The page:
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Developing ecologically acceptable river flow regimes: a case study of Kielder reservoir and the Kielder water transfer system
Gibbins, C.N.; Soulsby, C.; Jeffries, M.J.; Acornley, R. (2001). Developing ecologically acceptable river flow regimes: a case study of Kielder reservoir and the Kielder water transfer system. Fish. Manage. Ecol. 8: 463-485
In: Fisheries Management and Ecology. Blackwel Science Ltd.: Oxford. ISSN 0969-997X, more
Peer reviewed article  

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  • Gibbins, C.N.
  • Soulsby, C.
  • Jeffries, M.J.
  • Acornley, R.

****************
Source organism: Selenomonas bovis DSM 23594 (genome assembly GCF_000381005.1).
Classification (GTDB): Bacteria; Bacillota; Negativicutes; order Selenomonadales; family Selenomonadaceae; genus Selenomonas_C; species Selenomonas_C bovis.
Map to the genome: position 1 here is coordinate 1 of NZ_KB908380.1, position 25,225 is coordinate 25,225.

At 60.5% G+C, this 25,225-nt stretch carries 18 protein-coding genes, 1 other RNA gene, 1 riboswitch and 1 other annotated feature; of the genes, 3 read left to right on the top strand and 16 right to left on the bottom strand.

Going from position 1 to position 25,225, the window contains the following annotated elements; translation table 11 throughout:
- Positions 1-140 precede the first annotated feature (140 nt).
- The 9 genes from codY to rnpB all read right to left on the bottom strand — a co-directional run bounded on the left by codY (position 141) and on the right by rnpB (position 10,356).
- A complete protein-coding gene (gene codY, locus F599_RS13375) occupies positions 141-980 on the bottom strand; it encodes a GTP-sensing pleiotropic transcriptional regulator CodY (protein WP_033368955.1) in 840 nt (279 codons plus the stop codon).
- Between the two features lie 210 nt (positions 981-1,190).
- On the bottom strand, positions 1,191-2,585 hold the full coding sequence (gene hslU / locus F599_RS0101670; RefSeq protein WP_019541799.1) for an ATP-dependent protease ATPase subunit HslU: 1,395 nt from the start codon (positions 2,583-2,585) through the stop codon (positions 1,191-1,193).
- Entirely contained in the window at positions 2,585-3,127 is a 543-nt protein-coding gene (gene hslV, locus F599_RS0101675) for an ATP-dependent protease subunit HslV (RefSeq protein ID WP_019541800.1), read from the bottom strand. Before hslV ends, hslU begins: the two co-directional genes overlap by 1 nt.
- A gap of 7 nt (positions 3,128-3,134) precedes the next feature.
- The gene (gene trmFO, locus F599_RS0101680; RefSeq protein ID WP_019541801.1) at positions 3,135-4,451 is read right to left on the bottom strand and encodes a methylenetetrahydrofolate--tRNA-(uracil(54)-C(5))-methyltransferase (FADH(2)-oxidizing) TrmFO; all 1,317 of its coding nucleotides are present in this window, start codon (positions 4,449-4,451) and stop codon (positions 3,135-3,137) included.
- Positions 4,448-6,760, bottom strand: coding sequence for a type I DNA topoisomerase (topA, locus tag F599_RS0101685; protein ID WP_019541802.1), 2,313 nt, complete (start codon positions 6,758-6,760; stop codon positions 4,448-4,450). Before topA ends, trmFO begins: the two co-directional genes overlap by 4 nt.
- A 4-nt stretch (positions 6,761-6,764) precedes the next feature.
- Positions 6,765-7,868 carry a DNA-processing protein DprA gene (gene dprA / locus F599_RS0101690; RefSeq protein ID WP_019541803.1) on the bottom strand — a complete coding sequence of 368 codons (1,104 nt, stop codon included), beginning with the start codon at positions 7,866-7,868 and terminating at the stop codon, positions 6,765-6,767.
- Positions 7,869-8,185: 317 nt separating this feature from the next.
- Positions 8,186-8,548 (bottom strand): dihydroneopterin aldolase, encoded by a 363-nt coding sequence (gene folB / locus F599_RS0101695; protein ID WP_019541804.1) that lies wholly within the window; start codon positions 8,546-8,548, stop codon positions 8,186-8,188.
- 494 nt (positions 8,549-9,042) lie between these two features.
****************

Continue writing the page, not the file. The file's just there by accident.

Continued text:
Abstract Kielder Reservoir and the Kielder water transfer scheme have been operational since the early 1980s. The hydro-ecological changes that occur in the River North Tyne and the River Wear as a result of Kielder operations are highlighted and release policy changes designed to minimize impacts on salmonid fish are described. The Kielder Reservoir release regime results in sudden and marked changes in flow in the North Tyne. These changes affect the availability of suitable habitat for newly emerged 0+ Atlantic salmon Salmo salar L. and potentially lead to the drying out of areas used for spawning. Physical Habitat Simulation (PHABSIM) models suggest that the reservoir compensation flow provides adequate habitat for older 0+ fish but limits the availability of spawning habitat. A seasonally variable compensation and hydroelectric power (HEP) release regime that limits impacts and increases suitable spawning and 0+habitat is described. Transfers of water to the River Wear result in short-term changes in the abundance of certain invertebrate species, although there is no evidence that the river's invertebrate fauna has been permanently altered. Consequently, it is unlikely that fish are affected indirectly by transfers through reductions in the abundance of their invertebrate prey. Transfers allow abstractions for potable and industrial water supply to continue without breaching the river's statutory Minimum Maintained Flow (MMF). The PHABSIM models suggest that this augmentation helps avoid the loss of salmonid habitat during summer dry periods. Simulation of the impacts of some alternative regimes indicates that salmonid habitat could be increased further but at the expense of natural flow and habitat variation. Research findings do not suggest the need for changes to the transfer release regime.

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